"We've nearly run out of cash. Other Guineans here have shared their money with us to get us through the past few days. 

Masters student Nankouman Kieta added that the Guinean students had almost run out of food. "The situation is quite difficult at the moment," he said.

Guinea's embassy in Beijing has asked the students to be patient, he said. 

Read more: How will the coronavirus affect the world economy?

People wearing face masks walk down a deserted street in Wuhan
Wuhan's streets are more or less deserted with the city in lockdown following the outbreak of coronavirusImage: picture-alliance/AP Photo/A. Rataj

A 20-year-old computer science student from Ethiopia also told DW she wants to return home. Although she's in good health, it's hard being cooped up inside. 

"Because of the spread of the disease, we can't go out," she told DW. "Fortunately, we don't have any health problems at the moment. But for how long can you sit in a closed room? Let us return to our country!"

Fears coronavirus could wreak havoc in Africa

Africa hasn't yet had a confirmed case of coronavirus.

Ghana, however, reported on Thursday two suspected cases in foreign nations, a Chinese and an Argentine citizen, according to Ghanaian media.

The two presented themselves to a hospital in Accra on Wednesday and authorities have sent off samples for further analysis, local media reported. 

“They’ve all developed some symptoms that fit the case definition [but] it doesn’t mean they have the disease,” Pulse online, quoted Dr Winifred Baah from the Ghana Medical Association as saying. 

Ethiopia, Kenya, Ivory Coast and Botswana have also reported suspected cases; however, subsequent tests came back negative.

Africa and China have a many links. But seven out of eight African airlines with flights to China have discontinued these routes, the most recent being Air Algerie.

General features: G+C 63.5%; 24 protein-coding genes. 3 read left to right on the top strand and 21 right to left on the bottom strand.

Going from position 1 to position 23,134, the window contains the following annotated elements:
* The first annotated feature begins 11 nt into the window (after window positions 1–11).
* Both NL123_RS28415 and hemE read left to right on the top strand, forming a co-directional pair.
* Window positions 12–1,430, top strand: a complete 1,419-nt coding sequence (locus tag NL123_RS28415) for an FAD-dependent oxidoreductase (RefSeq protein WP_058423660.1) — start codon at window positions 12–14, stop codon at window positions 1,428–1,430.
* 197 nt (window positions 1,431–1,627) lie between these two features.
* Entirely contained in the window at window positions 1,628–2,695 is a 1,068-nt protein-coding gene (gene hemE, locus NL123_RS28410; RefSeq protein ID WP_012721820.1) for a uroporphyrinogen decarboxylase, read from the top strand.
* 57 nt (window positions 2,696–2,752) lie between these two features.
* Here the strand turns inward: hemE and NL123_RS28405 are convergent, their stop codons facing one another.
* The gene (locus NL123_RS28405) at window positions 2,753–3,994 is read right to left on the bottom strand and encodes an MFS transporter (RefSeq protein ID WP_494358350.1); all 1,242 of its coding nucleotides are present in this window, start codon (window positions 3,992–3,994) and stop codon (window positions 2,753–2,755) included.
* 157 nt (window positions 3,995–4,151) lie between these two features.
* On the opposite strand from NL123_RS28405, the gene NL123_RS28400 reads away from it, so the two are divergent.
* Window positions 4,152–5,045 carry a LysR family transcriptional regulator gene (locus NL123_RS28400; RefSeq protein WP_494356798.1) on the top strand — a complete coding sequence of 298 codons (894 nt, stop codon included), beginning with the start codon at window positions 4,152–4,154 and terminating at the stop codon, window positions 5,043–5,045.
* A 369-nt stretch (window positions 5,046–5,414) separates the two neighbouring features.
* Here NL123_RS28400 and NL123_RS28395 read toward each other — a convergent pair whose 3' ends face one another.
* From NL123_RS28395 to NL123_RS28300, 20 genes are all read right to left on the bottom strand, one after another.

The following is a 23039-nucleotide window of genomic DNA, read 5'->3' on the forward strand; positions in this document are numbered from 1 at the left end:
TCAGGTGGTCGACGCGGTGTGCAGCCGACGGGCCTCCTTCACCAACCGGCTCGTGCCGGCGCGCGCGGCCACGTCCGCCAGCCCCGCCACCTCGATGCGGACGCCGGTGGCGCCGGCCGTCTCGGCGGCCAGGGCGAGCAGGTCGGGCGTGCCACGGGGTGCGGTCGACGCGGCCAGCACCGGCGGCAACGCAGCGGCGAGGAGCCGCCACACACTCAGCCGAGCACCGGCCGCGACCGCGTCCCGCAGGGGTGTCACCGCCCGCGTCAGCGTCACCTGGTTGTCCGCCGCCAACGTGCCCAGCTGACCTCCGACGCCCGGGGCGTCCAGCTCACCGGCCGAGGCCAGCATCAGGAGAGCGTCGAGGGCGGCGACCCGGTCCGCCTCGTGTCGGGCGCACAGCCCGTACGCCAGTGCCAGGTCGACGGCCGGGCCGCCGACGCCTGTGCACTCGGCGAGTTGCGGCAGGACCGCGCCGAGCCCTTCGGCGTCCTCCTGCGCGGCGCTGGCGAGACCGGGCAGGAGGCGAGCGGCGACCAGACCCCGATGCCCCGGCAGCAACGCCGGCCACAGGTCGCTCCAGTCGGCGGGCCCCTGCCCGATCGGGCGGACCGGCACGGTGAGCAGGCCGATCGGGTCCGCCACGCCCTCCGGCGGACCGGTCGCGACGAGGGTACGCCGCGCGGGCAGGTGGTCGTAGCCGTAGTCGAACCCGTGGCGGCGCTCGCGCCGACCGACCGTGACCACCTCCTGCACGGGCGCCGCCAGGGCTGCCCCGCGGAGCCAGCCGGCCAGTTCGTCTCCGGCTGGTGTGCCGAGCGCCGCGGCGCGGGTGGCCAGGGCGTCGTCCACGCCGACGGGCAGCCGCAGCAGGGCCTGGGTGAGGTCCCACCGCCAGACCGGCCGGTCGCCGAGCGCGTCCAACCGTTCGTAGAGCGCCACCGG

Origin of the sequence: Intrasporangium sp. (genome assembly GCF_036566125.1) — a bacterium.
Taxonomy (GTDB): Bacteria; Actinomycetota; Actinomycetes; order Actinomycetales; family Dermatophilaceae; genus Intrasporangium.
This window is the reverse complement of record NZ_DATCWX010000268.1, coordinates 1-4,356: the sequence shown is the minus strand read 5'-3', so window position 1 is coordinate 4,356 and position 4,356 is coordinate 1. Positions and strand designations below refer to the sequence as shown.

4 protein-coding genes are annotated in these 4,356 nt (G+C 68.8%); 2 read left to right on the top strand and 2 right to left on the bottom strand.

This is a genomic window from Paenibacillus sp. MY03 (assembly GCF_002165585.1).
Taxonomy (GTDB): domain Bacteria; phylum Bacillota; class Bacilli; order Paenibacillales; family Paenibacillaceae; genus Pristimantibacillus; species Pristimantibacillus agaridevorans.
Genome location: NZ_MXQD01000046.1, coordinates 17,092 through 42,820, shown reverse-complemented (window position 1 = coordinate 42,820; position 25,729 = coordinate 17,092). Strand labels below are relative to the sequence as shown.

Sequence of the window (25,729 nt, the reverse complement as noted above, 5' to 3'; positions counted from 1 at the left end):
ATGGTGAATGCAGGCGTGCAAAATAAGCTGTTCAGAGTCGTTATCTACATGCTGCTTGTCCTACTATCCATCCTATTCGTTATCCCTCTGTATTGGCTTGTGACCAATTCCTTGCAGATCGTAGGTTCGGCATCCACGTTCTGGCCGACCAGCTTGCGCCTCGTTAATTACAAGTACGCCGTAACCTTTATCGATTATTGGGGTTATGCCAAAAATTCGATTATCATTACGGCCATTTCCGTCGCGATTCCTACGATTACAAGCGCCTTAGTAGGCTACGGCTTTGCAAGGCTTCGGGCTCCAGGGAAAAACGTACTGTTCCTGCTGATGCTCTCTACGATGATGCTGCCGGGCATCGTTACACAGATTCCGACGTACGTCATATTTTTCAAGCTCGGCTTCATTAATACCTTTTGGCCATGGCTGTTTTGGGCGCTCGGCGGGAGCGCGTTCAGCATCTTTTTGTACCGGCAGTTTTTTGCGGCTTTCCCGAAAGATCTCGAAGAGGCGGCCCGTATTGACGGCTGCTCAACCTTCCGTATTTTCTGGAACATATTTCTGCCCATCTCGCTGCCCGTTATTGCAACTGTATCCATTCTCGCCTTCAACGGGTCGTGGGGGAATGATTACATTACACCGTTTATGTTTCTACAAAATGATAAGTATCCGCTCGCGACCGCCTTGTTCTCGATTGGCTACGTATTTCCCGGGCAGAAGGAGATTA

Only Ethiopian Airlines is continuing to operate its regular services of 35 flights a week to five Chinese cities: Beijing, Shanghai, Guangzhou, Chengdu and Hong Kong.

Read more: Coronavirus: Everything you need to know

Two medical workers in protective suits during the Ebola outbreak in DR Congo
Experts say many lessons were learned from the most recent outbreak of Ebola in DR CongoImage: picture-alliance/AP Photo/J. Delay

Lessons learned from Ebola?

At a press conference in Geneva on Monday, WHO Director General Tedros Adhanom Ghebreyesus compared the situation to the Ebola outbreak in DR Congo. Both epidemics showed the importance of being prepared instead of panicking.

"The [Ebola] outbreak has been steadily declining," he said. "This is an incredible public triumph. Five years ago, we had no vaccine and no therapies for Ebola. Now we can say, Ebola is preventable and treatable."

But although many African countries have learned from the Ebola crisis and developed early warning systems, WHO has said it is concerned about the virus entering countries with weak health care systems, as is the case in many African nations. 

Virologist Ndongo Dia from the Pasteur Institute in Dakar says the most important thing is being able to quickly determine whether someone has contracted the new virus.

She thinks Senegal, at least, is well-prepared.

"We have already succeeded in meeting this challenge. We have everything we need," she said.

Zahraddeen Umar, Dutsen Kura, Reliou Koubakin and Lidet Abebe contributed to this article.